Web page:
In case of problems with the installation or use of VPN, please contact the "Centre d'Accueil des Demandes" (CAD): http://cad.unige.ch.
Understand the challenges involved
In the field of scientific publishing, a "Big Deal" is an all-or-nothing content delivery model. The publisher offers as the only option the subscription to all its journals, at a flat rate. Libraries cannot choose to subscribe only to titles that are of real interest to their communities. In some cases, subscription to individual titles is possible, but the prices charged are dissuasive. The "Big Deal" is the model used by Elsevier, Springer Nature and Wiley.
When a library subscribes to a subscription for one or more journals, it purchases read access to protected content for its users. The amount requested by the publisher for this "Read" component generally depends on the size of the institution and the potential number of readers. The institution's researchers, for their part, must pay Article processing charges (or APCs) for their articles to be published Open Access, often with the same publishers to which libraries subscribe, which can lead to "double dipping".
With "Read & Publish" licenses, institutions seek to combine subscription fees and expenses related to Open Access publishing (APCs) in a single invoice, in order to have a high level of cost control and a better view of payments to a publisher. In such a case, the total amount is calculated on the basis of the library's subscriptions and the number of publications issued by the institution.
In a later phase, these licenses will be transformed into "Publish & Read", i.e. the amount of the financial transaction will be fully calculated according to the number of publications, and all journals will be free to read.
"Double dipping" occurs when the cost of publishing in Open Access in a journal is invoiced by a publisher who also sells the subscription to the same journal to the author's institution's library.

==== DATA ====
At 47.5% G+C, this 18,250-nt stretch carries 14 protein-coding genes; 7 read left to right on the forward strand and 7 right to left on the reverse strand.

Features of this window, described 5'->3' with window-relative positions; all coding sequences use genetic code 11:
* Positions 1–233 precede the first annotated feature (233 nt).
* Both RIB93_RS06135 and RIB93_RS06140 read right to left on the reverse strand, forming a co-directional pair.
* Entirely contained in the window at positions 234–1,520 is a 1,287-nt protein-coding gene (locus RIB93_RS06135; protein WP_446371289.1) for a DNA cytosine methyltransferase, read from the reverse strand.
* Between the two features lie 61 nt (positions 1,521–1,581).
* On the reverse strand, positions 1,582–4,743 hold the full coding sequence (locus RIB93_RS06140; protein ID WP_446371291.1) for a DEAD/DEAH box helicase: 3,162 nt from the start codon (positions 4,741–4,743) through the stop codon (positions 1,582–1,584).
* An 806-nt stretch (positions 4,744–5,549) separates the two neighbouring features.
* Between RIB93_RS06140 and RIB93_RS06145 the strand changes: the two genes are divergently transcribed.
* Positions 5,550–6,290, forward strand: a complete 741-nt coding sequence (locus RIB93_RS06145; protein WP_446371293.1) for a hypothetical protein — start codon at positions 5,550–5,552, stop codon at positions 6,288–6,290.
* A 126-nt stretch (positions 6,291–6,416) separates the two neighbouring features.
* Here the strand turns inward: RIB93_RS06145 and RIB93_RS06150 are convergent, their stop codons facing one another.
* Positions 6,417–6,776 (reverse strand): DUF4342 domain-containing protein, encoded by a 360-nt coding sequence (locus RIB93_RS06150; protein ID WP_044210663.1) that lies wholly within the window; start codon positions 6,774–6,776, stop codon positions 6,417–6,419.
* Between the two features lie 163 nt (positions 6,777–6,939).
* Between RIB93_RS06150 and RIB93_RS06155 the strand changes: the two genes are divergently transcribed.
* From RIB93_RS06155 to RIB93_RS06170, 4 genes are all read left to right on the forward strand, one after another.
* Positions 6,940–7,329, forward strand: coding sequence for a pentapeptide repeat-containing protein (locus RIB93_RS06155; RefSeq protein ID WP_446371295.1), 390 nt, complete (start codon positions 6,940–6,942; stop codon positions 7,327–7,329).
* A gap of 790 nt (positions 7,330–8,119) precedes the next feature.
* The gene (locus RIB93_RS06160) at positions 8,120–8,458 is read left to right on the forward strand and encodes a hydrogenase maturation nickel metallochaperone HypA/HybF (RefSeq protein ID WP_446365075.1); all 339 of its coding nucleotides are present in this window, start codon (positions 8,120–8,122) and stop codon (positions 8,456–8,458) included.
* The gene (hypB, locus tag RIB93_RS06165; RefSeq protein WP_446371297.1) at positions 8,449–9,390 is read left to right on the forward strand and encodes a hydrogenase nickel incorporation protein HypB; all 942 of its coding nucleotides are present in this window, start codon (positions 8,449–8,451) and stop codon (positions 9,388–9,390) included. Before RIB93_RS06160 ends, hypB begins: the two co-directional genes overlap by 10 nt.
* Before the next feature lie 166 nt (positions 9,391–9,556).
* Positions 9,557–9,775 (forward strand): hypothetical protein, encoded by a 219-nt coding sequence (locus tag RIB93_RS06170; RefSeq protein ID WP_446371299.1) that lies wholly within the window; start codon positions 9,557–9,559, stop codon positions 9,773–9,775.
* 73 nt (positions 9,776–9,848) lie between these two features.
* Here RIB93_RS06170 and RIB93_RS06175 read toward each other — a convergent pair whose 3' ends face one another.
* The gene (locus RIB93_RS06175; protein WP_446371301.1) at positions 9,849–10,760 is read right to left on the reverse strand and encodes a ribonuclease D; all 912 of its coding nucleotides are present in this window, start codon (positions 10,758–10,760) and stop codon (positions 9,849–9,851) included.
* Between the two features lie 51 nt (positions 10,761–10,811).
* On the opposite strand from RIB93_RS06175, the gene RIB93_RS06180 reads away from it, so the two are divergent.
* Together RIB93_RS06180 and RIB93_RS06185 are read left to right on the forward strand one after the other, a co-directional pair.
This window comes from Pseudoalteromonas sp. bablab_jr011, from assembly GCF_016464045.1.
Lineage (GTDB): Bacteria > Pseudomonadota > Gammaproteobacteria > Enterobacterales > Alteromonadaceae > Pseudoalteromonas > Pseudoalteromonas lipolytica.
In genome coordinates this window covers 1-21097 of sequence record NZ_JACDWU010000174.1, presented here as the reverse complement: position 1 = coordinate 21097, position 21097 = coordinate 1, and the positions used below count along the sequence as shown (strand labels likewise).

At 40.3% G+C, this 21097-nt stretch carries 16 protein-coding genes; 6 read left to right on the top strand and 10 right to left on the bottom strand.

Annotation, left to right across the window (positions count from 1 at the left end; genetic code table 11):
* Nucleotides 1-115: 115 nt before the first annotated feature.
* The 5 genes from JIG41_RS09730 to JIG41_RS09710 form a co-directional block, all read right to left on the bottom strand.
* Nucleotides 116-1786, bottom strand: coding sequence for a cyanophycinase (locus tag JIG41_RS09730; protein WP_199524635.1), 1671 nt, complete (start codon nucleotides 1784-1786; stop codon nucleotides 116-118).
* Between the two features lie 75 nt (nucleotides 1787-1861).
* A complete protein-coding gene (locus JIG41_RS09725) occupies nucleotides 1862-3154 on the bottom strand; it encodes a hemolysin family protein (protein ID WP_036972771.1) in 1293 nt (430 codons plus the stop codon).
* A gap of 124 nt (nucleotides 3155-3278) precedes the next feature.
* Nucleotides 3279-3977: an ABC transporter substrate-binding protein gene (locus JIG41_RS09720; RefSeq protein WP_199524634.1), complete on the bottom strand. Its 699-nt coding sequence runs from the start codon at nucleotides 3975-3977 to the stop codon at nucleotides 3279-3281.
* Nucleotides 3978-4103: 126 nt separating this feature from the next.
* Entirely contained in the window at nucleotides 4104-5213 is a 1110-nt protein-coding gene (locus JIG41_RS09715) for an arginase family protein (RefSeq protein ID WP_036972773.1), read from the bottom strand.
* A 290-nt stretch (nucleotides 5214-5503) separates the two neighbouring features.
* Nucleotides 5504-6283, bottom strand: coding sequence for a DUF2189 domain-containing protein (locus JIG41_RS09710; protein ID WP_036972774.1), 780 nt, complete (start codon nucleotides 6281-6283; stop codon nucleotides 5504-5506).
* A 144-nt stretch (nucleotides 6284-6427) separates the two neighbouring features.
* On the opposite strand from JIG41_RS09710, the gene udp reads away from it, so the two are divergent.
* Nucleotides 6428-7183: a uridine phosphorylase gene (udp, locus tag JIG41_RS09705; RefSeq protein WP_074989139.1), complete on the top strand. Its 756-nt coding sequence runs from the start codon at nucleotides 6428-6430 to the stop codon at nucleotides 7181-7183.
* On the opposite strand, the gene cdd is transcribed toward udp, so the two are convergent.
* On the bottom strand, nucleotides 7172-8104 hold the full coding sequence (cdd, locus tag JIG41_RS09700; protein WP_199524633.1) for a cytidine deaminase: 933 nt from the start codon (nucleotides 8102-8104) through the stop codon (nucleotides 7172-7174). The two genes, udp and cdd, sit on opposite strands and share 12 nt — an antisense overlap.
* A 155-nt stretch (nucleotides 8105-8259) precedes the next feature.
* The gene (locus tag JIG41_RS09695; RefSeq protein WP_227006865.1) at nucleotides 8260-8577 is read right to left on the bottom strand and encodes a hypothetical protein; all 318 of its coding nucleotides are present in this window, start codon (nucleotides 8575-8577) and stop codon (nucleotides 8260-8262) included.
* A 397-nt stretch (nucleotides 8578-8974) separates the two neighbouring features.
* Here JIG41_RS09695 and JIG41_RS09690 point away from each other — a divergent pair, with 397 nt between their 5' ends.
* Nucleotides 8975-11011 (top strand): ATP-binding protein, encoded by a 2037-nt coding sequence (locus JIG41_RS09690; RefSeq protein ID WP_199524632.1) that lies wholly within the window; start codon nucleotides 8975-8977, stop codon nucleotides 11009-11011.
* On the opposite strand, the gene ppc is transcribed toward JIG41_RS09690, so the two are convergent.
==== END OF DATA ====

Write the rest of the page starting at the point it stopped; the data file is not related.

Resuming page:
As a whole, the institution pays twice: once to publish in Open Access, and a second time to consult the article that is freely available.
In order to avoid this double payment, institutions try to combine journal subscriptions and publication fees in a single "Read & Publish" agreement. In the absence of such an agreement, they often refuse to cover the costs of publishing in Open Access in journals that remain available by subscription (so-called hybrid journals).
When choosing the journal in which to publish the results of his/her research, the researcher should take into account not only the prestige of the journal, but also the economic practices of its publisher, in order to favour journals that offer very wide access, ideally free of charge to the reader.
This is not always easy to do because there are sometimes still no credible alternatives to the main journals in some disciplines. It is nevertheless the author's duty to protect the interests of the academic community and society in general by ensuring that the right to republish or distribute the manuscript is preserved, for example after a short embargo period (6-12 months).
For more information, visit the pages dedicated to Open Access.